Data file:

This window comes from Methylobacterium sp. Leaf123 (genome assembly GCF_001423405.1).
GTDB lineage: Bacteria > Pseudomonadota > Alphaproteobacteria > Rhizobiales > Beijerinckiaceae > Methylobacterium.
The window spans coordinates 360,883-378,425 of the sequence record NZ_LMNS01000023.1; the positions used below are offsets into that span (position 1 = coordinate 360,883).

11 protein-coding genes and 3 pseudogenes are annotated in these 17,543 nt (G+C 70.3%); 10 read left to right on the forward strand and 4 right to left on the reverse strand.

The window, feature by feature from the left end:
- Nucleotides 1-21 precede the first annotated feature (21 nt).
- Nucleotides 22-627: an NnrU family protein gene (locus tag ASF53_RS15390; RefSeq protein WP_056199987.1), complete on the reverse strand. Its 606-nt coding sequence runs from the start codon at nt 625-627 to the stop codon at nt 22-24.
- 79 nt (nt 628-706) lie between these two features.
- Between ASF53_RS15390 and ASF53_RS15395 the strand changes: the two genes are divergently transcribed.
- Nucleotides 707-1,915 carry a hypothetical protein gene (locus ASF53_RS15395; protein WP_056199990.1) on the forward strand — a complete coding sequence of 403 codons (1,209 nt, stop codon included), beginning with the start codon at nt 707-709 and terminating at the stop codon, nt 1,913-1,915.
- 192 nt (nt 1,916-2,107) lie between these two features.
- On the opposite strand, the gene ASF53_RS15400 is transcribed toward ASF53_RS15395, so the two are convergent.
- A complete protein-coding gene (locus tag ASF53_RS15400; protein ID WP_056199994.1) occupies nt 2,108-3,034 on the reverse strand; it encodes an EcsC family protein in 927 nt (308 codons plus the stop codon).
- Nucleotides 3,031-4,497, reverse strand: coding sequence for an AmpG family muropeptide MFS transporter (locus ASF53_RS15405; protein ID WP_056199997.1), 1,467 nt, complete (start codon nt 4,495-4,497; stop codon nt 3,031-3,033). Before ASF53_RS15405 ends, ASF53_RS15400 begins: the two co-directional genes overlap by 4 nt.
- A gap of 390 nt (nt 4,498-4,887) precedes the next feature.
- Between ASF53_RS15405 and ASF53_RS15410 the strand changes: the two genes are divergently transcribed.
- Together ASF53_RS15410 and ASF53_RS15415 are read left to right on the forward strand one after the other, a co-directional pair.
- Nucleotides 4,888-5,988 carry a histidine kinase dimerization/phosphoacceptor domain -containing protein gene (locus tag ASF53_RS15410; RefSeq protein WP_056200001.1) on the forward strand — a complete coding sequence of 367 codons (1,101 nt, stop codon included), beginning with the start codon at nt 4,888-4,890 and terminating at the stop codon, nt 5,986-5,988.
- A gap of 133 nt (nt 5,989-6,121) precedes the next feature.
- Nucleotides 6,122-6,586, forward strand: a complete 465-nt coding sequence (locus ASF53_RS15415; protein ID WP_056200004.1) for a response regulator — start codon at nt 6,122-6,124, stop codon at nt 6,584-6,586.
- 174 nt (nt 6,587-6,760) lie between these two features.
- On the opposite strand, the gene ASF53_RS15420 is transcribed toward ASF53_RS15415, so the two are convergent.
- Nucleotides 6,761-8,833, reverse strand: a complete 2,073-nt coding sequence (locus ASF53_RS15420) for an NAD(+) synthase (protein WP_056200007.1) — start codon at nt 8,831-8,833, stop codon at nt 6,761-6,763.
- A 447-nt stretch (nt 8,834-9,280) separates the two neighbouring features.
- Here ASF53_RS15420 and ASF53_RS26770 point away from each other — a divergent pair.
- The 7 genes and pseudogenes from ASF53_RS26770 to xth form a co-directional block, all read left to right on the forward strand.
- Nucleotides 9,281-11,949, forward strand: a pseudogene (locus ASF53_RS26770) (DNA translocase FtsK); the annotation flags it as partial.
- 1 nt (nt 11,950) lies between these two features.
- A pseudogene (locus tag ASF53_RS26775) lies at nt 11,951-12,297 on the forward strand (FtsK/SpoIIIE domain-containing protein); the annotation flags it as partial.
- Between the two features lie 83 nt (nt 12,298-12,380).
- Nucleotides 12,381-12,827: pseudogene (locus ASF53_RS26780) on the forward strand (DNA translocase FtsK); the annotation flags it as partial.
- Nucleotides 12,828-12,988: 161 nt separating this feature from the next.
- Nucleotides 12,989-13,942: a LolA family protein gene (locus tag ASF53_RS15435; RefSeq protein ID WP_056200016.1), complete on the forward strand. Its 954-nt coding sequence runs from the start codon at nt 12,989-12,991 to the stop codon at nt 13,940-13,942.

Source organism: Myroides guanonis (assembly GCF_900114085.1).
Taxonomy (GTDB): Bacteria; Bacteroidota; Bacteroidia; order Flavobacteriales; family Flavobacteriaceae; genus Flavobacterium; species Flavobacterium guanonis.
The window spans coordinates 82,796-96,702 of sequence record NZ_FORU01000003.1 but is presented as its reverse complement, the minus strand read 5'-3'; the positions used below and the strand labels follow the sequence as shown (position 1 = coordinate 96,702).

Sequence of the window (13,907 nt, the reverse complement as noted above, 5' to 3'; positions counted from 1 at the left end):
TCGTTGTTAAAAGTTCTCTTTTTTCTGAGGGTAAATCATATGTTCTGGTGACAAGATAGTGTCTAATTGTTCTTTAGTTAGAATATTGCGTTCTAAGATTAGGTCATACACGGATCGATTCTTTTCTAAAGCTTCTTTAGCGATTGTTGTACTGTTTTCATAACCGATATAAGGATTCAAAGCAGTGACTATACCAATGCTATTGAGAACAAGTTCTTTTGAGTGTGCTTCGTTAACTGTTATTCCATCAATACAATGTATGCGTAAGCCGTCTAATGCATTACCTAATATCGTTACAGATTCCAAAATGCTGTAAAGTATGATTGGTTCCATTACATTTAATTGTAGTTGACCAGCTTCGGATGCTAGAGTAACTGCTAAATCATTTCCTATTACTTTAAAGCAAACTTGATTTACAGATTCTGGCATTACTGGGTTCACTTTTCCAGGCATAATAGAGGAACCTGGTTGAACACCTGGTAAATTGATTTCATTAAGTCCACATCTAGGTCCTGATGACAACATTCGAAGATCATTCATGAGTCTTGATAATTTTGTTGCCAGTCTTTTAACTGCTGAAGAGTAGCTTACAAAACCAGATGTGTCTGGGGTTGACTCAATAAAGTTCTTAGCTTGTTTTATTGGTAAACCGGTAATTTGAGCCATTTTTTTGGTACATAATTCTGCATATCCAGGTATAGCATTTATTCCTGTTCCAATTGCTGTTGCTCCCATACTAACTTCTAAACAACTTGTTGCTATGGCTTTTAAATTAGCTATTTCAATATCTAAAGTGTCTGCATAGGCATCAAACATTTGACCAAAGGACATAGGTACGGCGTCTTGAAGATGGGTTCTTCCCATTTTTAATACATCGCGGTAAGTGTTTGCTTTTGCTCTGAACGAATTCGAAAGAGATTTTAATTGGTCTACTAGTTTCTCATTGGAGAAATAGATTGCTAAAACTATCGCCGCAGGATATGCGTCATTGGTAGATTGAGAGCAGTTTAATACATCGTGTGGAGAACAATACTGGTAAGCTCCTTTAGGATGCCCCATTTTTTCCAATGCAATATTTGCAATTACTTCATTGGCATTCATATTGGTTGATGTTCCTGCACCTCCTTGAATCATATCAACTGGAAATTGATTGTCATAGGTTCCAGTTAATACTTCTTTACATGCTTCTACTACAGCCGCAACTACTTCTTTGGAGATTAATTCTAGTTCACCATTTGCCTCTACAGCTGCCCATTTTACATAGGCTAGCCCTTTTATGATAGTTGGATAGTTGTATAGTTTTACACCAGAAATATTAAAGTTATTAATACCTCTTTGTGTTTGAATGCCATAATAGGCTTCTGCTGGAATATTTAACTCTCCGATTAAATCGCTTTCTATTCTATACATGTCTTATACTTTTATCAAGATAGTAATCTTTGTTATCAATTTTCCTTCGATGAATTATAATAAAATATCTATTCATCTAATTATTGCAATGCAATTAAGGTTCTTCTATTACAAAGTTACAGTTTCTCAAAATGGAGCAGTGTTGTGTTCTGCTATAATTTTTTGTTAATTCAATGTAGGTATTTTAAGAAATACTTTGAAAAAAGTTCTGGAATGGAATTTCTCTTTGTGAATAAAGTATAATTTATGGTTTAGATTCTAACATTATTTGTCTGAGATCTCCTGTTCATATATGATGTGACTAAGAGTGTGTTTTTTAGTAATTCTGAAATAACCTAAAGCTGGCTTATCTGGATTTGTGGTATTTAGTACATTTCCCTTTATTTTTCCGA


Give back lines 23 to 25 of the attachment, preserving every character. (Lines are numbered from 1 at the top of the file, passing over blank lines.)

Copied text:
- Nucleotides 6,761-8,833, reverse strand: a complete 2,073-nt coding sequence (locus ASF53_RS15420) for an NAD(+) synthase (protein WP_056200007.1) — start codon at nt 8,831-8,833, stop codon at nt 6,761-6,763.
- A 447-nt stretch (nt 8,834-9,280) separates the two neighbouring features.
- Here ASF53_RS15420 and ASF53_RS26770 point away from each other — a divergent pair.